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Tech Software:
The Unheard of Case of Technical Support for a 15 year Old Program Installation
 
Posted 58 days ago on 10/4/2020 and updated 11/9/2020
Take Away:

This article discusses a project I took on that culminated with the software vendor assisting me with recreating a 15 year old program installation.

KB104898

Around the end of February 2020, just before the coronavirus pandemic gripped the USA, I took on a computer repair project for my auto mechanic, Howard. The initial goal was to image the hard drive of a very old, but reliable and still working Dell tower pc with an old Pentium 4 processor. Howard used this computer to run his customer invoices through the NAPA TRACS software that he has used for the last 15 years. He said that if this computer goes down and he can’t get NAPA TRACS up and running again then he is out of business.

So this was a very important project to say the least. However, I had to delay the work until early May 2020 due to the virus shutting things down throughout my home state of Ohio. Little did I know at the end of February just how difficult it would be to do the seemingly simple task of imaging a hard disk drive. Initially, I used EaseUS ToDo Backup software to image the disk, which I successfully used for a new customer the previous year. The imaging process seem to go well until I tried to reinstall the image on a Dell Optiplex GX260 SFF (slim form factor) desktop computer I had bought for Howard on ebay to be used as a backup computer in case the first one failed from a catastrophic crash. The image I created would hit a snag during the restoration process onto the backup computer even though the initial image creation seemed to go fine. I repeated this several times with the same disappointing result.

Next, I tried to image the old Dell P4 computer using Clonezilla imaging software thinking something was defective with EaseUS ToDo Backup. Clonezilla received very good reviews so I thought perhaps it will do what EaseUS ToDo Backup could not for some reason. But the same frustrating thing happened with Clonezilla no matter how many attempts I made. The only thing I could think of was that there was some kind of Windows XP installation defect or disk boot sector snafu with the old Dell P4 machine that was throwing a wrench into the restoration process of the disk image. As such, whatever disk imaging software I used would be irrelevant, because it would succumb to this underlying problem with the Windows XP installation from the old Dell P4 machine. Even though the old Dell P4 computer worked and ran the NAPA TRACS software, the Windows XP operating system installation was nonetheless slow moving and suspect. At this point, I thought the only way to create a backup computer for the NAPA TRACS system was to install Windows XP on it like the Dell P4 had and then install the NAPA TRACS software on there and manually restore the NAPA TRACS data from the first computer. Howard managed to find the NAPA TRACS installation CD for version 6.0.1.5 he previously thought he did not have. I installed it onto the backup computer, but it would not run even after multiple attempts.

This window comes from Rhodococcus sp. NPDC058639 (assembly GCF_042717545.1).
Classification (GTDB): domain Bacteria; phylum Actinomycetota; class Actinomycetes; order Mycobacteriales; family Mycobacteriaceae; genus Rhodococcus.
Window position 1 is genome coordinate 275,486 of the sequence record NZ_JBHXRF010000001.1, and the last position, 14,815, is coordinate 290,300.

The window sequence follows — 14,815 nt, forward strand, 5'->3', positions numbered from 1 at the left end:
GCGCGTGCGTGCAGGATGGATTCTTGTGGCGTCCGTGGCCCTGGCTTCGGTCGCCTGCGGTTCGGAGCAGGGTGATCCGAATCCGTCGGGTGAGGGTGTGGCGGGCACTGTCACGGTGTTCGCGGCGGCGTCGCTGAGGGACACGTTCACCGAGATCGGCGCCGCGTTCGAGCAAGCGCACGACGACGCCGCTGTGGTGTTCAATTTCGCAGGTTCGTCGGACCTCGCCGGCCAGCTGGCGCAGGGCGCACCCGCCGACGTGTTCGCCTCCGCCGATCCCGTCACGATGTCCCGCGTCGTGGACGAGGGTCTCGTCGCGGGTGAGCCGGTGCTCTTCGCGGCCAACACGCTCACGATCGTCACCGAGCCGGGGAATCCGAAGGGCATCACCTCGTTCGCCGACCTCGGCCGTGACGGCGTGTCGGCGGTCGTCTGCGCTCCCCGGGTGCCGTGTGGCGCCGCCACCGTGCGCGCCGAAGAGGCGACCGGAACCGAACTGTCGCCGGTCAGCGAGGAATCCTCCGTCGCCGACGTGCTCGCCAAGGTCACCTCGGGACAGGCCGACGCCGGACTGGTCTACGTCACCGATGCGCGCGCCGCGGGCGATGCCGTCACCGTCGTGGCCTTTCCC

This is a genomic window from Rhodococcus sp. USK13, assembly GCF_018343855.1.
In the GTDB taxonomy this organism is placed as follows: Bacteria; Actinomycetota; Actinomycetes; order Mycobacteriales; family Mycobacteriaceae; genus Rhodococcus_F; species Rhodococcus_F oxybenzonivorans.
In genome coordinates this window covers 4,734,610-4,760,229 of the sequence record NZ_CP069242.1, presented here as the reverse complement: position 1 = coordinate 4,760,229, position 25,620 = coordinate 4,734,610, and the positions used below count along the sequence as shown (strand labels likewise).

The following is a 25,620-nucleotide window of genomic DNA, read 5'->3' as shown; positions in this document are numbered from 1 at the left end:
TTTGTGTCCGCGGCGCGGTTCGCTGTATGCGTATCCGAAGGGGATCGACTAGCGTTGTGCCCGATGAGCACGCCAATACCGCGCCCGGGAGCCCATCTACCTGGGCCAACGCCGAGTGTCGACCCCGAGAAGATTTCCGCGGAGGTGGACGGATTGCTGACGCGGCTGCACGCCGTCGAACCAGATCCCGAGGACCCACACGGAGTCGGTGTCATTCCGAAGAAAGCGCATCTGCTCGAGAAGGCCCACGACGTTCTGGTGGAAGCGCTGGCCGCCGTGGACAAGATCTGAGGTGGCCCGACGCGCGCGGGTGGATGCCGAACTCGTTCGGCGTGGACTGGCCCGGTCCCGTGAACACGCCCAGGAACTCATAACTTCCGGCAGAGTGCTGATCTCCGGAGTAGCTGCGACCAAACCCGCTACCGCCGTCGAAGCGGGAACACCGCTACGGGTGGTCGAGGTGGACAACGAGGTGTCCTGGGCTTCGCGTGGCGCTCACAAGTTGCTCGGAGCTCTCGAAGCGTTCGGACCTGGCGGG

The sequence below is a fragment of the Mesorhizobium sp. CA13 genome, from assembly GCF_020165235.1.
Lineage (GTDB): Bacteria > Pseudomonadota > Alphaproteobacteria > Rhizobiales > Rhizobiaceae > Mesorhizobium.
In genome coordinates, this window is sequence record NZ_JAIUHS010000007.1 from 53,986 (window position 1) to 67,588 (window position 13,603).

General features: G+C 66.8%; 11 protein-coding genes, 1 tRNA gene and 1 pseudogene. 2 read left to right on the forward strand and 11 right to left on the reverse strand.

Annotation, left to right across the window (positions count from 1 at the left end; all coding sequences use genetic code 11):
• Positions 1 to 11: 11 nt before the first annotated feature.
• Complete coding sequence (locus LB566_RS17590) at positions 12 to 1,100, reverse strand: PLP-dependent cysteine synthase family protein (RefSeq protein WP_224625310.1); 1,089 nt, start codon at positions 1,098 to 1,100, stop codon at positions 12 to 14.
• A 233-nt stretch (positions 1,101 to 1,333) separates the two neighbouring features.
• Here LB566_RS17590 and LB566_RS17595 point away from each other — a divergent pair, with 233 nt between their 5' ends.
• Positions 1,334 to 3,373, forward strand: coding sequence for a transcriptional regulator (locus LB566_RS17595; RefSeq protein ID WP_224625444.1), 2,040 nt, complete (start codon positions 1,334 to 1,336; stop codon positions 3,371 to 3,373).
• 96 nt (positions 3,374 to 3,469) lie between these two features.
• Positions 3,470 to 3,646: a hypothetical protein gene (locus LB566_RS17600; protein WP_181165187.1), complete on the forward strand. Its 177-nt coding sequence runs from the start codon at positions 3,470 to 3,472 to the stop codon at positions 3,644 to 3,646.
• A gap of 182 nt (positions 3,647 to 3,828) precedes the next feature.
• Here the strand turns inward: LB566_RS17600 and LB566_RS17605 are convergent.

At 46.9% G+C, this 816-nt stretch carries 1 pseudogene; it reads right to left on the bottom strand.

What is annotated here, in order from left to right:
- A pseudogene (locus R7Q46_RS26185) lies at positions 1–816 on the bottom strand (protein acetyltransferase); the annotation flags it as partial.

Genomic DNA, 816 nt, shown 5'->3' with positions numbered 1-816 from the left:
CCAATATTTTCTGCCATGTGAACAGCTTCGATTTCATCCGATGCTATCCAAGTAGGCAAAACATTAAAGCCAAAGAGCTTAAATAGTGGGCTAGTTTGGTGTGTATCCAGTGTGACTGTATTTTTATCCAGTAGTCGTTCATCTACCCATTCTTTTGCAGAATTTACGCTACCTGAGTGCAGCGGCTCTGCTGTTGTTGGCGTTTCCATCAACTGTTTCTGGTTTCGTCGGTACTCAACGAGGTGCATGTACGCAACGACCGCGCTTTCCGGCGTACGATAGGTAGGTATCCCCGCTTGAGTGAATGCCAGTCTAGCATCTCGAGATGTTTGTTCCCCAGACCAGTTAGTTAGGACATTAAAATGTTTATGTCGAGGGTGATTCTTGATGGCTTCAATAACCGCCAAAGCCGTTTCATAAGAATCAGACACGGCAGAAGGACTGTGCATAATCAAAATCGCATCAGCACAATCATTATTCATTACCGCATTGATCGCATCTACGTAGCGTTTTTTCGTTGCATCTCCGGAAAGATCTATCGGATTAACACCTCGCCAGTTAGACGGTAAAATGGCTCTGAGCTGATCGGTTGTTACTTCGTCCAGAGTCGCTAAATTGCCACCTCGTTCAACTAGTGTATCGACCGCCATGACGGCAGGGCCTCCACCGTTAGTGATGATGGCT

I was beside myself. Both Howard and I began to resign ourselves to the fact that this project would not get done even though it was very important to have it done. Howard had previously told me that NAPA technical support would not even speak to him because he was using a very old version of their NAPA TRACS software that he was no longer paying for. Well, I really wanted to get this done for him knowing he needed a backup in case there was a catastrophic crash with the old Dell P4 machine. So just on a lark, and not thinking I would get far, I decided to contact NAPA TRACS technical support myself on the outside chance they would be willing to help us out.

The first technical support agent I spoke to seemed like he was willing to help as best he could, which really surprised me knowing that Howard was not a paying customer and that he was using an old version of the software, version 6.0.1.5. The NAPA agent emailed me a NAPA TRACS version 7 something installation (that was the oldest version he had access to), which I was most grateful for. I thought he would have sent me away, but he said I could call him back if I had further problems, which was most encouraging. So I attempted to install it onto the backup computer. The installation went well, but the NAPA TRACS program still would not run even after several reinstallations.

Now, I was really beginning to wane about the prospects of getting this done. It was not looking good at all for Howard. I decided to give NAPA TRACS technical support one more shot to get this software debacle successfully resolved and if not, then that would be the end of the road. After speaking with another technician at NAPA TRACS, he very graciously referred me to a LEVEL II support technician, Danielle. She was very nice and said she would remote into the computer and install the NAPA TRACS version 6.0.1.5 software herself. She got it done for us and now we have a backup computer that can run NAPA TRACS 6.0.1.5 with all of Howard’s data from the first computer he currently uses. If the worst happens with the old Dell P4 machine, Howard will be all set to get up and running again.

The willingness of an application software vendor to assist a non-paying or even a paying user with resurrecting a 15 year old software installation is UNHEARD OF! It simply does not happen in this world. It is only by the grace of God that NAPA TRACS technical support was willing to do this for us in our time of need and for that Howard and I are most grateful.


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Article Contributed By NE Ohio Computer Guy:

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